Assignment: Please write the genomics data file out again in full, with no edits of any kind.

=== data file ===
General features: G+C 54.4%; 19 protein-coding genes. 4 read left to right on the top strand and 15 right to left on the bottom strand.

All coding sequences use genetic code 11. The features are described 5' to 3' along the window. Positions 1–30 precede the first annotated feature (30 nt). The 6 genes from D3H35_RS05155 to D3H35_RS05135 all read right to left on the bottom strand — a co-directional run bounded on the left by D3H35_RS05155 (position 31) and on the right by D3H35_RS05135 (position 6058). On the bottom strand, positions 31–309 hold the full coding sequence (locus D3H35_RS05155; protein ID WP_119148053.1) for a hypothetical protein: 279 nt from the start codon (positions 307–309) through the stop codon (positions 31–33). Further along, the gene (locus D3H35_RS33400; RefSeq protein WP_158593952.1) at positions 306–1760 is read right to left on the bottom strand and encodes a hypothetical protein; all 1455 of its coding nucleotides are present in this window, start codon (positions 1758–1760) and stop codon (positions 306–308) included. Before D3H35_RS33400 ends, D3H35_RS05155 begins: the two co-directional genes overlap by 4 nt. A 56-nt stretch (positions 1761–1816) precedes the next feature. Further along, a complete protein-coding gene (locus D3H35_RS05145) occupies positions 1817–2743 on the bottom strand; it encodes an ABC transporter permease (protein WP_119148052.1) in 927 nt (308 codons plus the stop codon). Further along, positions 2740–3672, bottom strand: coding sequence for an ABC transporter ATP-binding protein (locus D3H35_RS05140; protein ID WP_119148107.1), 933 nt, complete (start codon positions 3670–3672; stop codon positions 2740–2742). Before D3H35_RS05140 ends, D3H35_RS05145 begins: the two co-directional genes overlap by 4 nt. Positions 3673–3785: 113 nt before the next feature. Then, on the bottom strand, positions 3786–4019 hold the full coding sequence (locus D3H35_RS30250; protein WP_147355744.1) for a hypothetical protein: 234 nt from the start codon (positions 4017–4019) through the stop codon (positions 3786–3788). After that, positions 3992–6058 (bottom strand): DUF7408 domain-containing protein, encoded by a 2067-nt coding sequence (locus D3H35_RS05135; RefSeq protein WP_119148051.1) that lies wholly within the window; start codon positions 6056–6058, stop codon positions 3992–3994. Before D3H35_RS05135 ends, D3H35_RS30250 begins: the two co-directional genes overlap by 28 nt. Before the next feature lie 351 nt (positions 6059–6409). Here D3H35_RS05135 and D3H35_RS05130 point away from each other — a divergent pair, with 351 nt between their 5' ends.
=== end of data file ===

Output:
General features: G+C 54.4%; 19 protein-coding genes. 4 read left to right on the top strand and 15 right to left on the bottom strand.

All coding sequences use genetic code 11. The features are described 5' to 3' along the window. Positions 1–30 precede the first annotated feature (30 nt). The 6 genes from D3H35_RS05155 to D3H35_RS05135 all read right to left on the bottom strand — a co-directional run bounded on the left by D3H35_RS05155 (position 31) and on the right by D3H35_RS05135 (position 6058). On the bottom strand, positions 31–309 hold the full coding sequence (locus D3H35_RS05155; protein ID WP_119148053.1) for a hypothetical protein: 279 nt from the start codon (positions 307–309) through the stop codon (positions 31–33). Further along, the gene (locus D3H35_RS33400; RefSeq protein WP_158593952.1) at positions 306–1760 is read right to left on the bottom strand and encodes a hypothetical protein; all 1455 of its coding nucleotides are present in this window, start codon (positions 1758–1760) and stop codon (positions 306–308) included. Before D3H35_RS33400 ends, D3H35_RS05155 begins: the two co-directional genes overlap by 4 nt. A 56-nt stretch (positions 1761–1816) precedes the next feature. Further along, a complete protein-coding gene (locus D3H35_RS05145) occupies positions 1817–2743 on the bottom strand; it encodes an ABC transporter permease (protein WP_119148052.1) in 927 nt (308 codons plus the stop codon). Further along, positions 2740–3672, bottom strand: coding sequence for an ABC transporter ATP-binding protein (locus D3H35_RS05140; protein ID WP_119148107.1), 933 nt, complete (start codon positions 3670–3672; stop codon positions 2740–2742). Before D3H35_RS05140 ends, D3H35_RS05145 begins: the two co-directional genes overlap by 4 nt. Positions 3673–3785: 113 nt before the next feature. Then, on the bottom strand, positions 3786–4019 hold the full coding sequence (locus D3H35_RS30250; protein WP_147355744.1) for a hypothetical protein: 234 nt from the start codon (positions 4017–4019) through the stop codon (positions 3786–3788). After that, positions 3992–6058 (bottom strand): DUF7408 domain-containing protein, encoded by a 2067-nt coding sequence (locus D3H35_RS05135; RefSeq protein WP_119148051.1) that lies wholly within the window; start codon positions 6056–6058, stop codon positions 3992–3994. Before D3H35_RS05135 ends, D3H35_RS30250 begins: the two co-directional genes overlap by 28 nt. Before the next feature lie 351 nt (positions 6059–6409). Here D3H35_RS05135 and D3H35_RS05130 point away from each other — a divergent pair, with 351 nt between their 5' ends.